12

From a device called a coil. The coil is basically a transformer which takes in the 12vdc voltage from the battery and upconverts it to around 40k vdc (depending on the ignition system). Here is a breakdown of what a basic coil looks like from the inside: The battery input feeds the primary coil. This is a thicker wire with a number of windings. The ...


5

Spark plug cables can suffer from a few different things: cumulative heat stress from being near the engine cumulative electrical stress from the high voltages they carry chafing against nearby things Normally, I inspect them whenever I replace the plugs. Look for cracks or breaks in the outside insulator, damage to the boot, and if you have a multi-meter ...


5

There isn't any performance to be gained from spark plug wires, just better build quality, which gives you not a better spark, but rather maintains an appropriate spark for more miles/years before their performance degrades to the point of needing replacement. You cannot tell build quality by reading the side of a box, it is a manufacturer reputation more ...


5

Here's an article that explains spark plug cables. It had some interesting information that I hadn't really thought of. That said, I'd say the largest difference in consumer grade spark plug cables will be on durability. It will probably have a bit of better electrical traits (e.g. resistance), but I don't imagine you get a large gap in spark performance ...


5

It is not necessary to change the wires but it's a good idea. Here's the reason. If your spark plugs have been in the engine too long the component at the end of the plug get's oxidized over time from having such high voltage run across it to jump a gap and create a spark. As these electrodes are consumed by this process the gap becomes wider and wider and ...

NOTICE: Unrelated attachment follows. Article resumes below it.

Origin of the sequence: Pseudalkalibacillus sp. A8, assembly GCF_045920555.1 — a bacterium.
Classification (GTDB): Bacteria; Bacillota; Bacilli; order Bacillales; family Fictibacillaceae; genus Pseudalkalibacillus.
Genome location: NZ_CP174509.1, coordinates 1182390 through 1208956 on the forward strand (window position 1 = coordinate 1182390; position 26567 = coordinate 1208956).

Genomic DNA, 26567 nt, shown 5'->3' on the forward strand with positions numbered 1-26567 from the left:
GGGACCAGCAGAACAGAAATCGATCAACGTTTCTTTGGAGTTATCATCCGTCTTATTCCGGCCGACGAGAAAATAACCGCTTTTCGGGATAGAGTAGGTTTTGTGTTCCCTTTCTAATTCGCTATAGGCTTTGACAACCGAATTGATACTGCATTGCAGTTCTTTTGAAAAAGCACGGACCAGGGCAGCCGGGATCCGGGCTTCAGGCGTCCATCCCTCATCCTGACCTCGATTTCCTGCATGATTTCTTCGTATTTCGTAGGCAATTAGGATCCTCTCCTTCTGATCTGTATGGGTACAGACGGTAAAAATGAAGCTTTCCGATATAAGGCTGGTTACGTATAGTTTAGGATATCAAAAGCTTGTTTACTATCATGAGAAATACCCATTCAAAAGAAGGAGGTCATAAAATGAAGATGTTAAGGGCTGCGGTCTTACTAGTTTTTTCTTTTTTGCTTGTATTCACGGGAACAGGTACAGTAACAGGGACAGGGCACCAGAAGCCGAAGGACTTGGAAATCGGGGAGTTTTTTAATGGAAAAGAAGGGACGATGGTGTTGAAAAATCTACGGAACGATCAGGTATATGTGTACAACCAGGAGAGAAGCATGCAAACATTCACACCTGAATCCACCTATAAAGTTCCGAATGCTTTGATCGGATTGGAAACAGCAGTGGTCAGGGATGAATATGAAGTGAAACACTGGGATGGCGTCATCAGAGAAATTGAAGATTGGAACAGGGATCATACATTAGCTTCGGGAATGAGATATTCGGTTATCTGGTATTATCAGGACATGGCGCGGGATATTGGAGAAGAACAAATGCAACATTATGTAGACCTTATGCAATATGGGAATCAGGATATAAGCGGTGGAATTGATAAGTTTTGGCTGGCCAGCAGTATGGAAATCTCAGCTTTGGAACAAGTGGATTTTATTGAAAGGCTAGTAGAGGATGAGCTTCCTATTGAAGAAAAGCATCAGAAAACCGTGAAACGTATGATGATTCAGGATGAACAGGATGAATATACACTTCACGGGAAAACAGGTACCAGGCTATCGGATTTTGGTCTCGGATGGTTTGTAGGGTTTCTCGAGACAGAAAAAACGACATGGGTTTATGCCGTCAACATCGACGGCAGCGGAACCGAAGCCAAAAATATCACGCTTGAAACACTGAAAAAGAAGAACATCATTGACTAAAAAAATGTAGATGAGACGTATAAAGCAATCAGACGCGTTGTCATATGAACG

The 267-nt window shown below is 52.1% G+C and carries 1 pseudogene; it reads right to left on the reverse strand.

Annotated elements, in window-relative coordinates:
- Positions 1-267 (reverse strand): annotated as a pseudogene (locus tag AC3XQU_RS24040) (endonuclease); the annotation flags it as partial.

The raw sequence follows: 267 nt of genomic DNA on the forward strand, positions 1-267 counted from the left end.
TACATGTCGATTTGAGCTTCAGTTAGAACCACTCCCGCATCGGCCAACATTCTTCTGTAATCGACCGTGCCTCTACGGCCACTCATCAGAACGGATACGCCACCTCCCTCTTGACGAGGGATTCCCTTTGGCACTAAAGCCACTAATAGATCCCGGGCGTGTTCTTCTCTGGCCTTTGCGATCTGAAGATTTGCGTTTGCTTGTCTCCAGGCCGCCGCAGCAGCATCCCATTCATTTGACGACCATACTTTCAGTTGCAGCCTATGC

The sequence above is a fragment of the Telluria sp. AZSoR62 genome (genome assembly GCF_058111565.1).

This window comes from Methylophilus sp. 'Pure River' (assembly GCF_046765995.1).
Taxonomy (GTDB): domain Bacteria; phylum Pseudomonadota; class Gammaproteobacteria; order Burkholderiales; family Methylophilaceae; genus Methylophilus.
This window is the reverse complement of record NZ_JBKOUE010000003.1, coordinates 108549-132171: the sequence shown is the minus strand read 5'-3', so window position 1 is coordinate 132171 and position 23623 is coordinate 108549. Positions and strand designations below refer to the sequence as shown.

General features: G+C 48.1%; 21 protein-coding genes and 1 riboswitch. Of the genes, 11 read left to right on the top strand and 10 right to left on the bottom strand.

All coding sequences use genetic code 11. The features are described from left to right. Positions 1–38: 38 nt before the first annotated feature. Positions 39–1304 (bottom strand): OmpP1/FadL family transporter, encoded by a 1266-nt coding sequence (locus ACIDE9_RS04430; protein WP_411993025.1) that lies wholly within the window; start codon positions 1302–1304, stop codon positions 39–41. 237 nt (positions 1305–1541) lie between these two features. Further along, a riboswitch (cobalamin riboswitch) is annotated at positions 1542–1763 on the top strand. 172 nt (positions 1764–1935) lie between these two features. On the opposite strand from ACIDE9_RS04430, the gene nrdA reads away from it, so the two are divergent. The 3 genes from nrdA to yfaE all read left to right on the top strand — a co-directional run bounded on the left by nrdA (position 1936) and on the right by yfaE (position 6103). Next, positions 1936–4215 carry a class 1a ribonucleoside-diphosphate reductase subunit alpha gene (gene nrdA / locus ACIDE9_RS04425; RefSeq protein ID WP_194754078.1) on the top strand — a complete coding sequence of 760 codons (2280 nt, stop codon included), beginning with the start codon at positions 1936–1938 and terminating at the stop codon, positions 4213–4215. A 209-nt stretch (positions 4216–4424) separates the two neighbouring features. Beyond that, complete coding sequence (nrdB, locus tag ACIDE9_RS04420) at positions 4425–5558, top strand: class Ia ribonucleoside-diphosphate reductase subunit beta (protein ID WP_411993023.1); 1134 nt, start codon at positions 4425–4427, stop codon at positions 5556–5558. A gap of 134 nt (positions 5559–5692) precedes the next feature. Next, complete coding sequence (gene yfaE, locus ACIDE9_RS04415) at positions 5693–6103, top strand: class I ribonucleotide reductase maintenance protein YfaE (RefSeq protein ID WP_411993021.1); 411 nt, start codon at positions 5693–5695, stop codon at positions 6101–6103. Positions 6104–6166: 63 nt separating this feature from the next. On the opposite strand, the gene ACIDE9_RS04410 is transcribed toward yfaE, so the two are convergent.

5

Visible sparks are not ok. I'm not familiar with your particular plug wires, but that normally means the insulation or wire connector is damaged. If you see a spark, at a minimum it means that you're not getting a full spark on the actual plug because you're losing energy. It can also lead to premature failure of your coils because they are now trying to ...


5

I am pretty sure the spark plug is broken but I am not sure That's almost certainly the issue. Replace the spark plug and try again, if the problem is fixed, you're all set. If not, then there are more things to check: The ignition coil, on this vehicle I believe it's located above the spark plug. Try swapping two of them and see if the problem follows. ...


3

Nope... If you don't have 'coil on plug signal probe' you can measure the coil induced magnetic field in conjunction with for example the ignitor's trigger signal. Although, this can only be done if your scope is sensitive enough. Most COP are either 3 or 4 wire. One will be your 12V, ground (return), ignition trigger and ECM signal feedback (optional). ...


3

From many years of selling both 'standard' and 'high-performance' HT lead sets, here's my advice: If you're replacing your lead set because it's simply time to do so, buy the cheap ones: they're perfectly ok for most 'normal' applications. If you're replacing them because the last ones gave trouble after less than expected mileage, go for the #2 mid-range ...


3

As @tlhIngan said, the benefit of good wires isn't so much the quality of the spark when they are new, but the longevity of the wires. Spark plug wires don't lead an easy life, they are exposed to high temperatures and high voltages and a lot of strain and bending during plug changes and other work around the wires. As they start to fail they will become ...


2

Changing the plugs is just fine. Coils are not maintenance. They are replaced as they fail. You might find it more beneficial to find the maintenance schedule for this vehicle and catch up on the routine maintenance that has also been neglected such as transmission fluid change, brake fluid change, coolant system flush and timing belt replacement (if it has ...


1

Effectively speaking, some automotive parts slowly wear or fail in a way that is predictable. For instance, we know that oil filters collect debris over time, so it's easy to predict when you will need to replace those parts based on how old they are or how many miles you have driven. For these parts, even if they seem to be working okay right now, you can ...